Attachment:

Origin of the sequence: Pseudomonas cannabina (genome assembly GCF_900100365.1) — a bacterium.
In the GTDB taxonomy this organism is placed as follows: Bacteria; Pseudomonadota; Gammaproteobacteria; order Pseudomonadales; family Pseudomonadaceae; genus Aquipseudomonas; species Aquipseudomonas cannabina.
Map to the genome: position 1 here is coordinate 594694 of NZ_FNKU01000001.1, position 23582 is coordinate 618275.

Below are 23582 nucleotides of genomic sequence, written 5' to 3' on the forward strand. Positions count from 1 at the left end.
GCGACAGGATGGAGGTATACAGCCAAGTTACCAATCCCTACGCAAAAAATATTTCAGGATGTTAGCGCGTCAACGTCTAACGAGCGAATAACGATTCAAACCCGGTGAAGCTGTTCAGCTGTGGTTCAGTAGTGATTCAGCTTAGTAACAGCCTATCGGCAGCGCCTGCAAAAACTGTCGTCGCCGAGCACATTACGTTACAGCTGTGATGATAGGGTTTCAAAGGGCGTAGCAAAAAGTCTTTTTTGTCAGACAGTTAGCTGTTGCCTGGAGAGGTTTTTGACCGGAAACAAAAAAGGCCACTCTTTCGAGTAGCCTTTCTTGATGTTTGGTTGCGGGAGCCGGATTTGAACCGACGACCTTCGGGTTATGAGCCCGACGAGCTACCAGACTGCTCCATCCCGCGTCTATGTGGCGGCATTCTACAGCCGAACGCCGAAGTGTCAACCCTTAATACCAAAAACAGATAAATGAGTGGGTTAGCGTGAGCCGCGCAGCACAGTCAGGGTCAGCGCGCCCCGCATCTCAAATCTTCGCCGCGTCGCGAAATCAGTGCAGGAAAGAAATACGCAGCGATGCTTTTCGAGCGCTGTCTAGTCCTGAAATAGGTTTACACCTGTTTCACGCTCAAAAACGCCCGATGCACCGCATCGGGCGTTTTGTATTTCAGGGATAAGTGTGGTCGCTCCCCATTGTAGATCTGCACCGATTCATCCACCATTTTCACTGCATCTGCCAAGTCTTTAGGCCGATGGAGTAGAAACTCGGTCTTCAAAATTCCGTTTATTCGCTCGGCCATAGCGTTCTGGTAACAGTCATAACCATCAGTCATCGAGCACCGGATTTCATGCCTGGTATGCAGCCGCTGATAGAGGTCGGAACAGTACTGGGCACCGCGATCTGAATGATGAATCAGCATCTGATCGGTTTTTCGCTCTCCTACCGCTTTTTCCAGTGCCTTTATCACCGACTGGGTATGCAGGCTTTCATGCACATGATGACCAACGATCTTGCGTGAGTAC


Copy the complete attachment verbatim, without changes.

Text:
Origin of the sequence: Pseudomonas cannabina (genome assembly GCF_900100365.1) — a bacterium.
In the GTDB taxonomy this organism is placed as follows: Bacteria; Pseudomonadota; Gammaproteobacteria; order Pseudomonadales; family Pseudomonadaceae; genus Aquipseudomonas; species Aquipseudomonas cannabina.
Map to the genome: position 1 here is coordinate 594694 of NZ_FNKU01000001.1, position 23582 is coordinate 618275.

Below are 23582 nucleotides of genomic sequence, written 5' to 3' on the forward strand. Positions count from 1 at the left end.
GCGACAGGATGGAGGTATACAGCCAAGTTACCAATCCCTACGCAAAAAATATTTCAGGATGTTAGCGCGTCAACGTCTAACGAGCGAATAACGATTCAAACCCGGTGAAGCTGTTCAGCTGTGGTTCAGTAGTGATTCAGCTTAGTAACAGCCTATCGGCAGCGCCTGCAAAAACTGTCGTCGCCGAGCACATTACGTTACAGCTGTGATGATAGGGTTTCAAAGGGCGTAGCAAAAAGTCTTTTTTGTCAGACAGTTAGCTGTTGCCTGGAGAGGTTTTTGACCGGAAACAAAAAAGGCCACTCTTTCGAGTAGCCTTTCTTGATGTTTGGTTGCGGGAGCCGGATTTGAACCGACGACCTTCGGGTTATGAGCCCGACGAGCTACCAGACTGCTCCATCCCGCGTCTATGTGGCGGCATTCTACAGCCGAACGCCGAAGTGTCAACCCTTAATACCAAAAACAGATAAATGAGTGGGTTAGCGTGAGCCGCGCAGCACAGTCAGGGTCAGCGCGCCCCGCATCTCAAATCTTCGCCGCGTCGCGAAATCAGTGCAGGAAAGAAATACGCAGCGATGCTTTTCGAGCGCTGTCTAGTCCTGAAATAGGTTTACACCTGTTTCACGCTCAAAAACGCCCGATGCACCGCATCGGGCGTTTTGTATTTCAGGGATAAGTGTGGTCGCTCCCCATTGTAGATCTGCACCGATTCATCCACCATTTTCACTGCATCTGCCAAGTCTTTAGGCCGATGGAGTAGAAACTCGGTCTTCAAAATTCCGTTTATTCGCTCGGCCATAGCGTTCTGGTAACAGTCATAACCATCAGTCATCGAGCACCGGATTTCATGCCTGGTATGCAGCCGCTGATAGAGGTCGGAACAGTACTGGGCACCGCGATCTGAATGATGAATCAGCATCTGATCGGTTTTTCGCTCTCCTACCGCTTTTTCCAGTGCCTTTATCACCGACTGGGTATGCAGGCTTTCATGCACATGATGACCAACGATCTTGCGTGAGTAC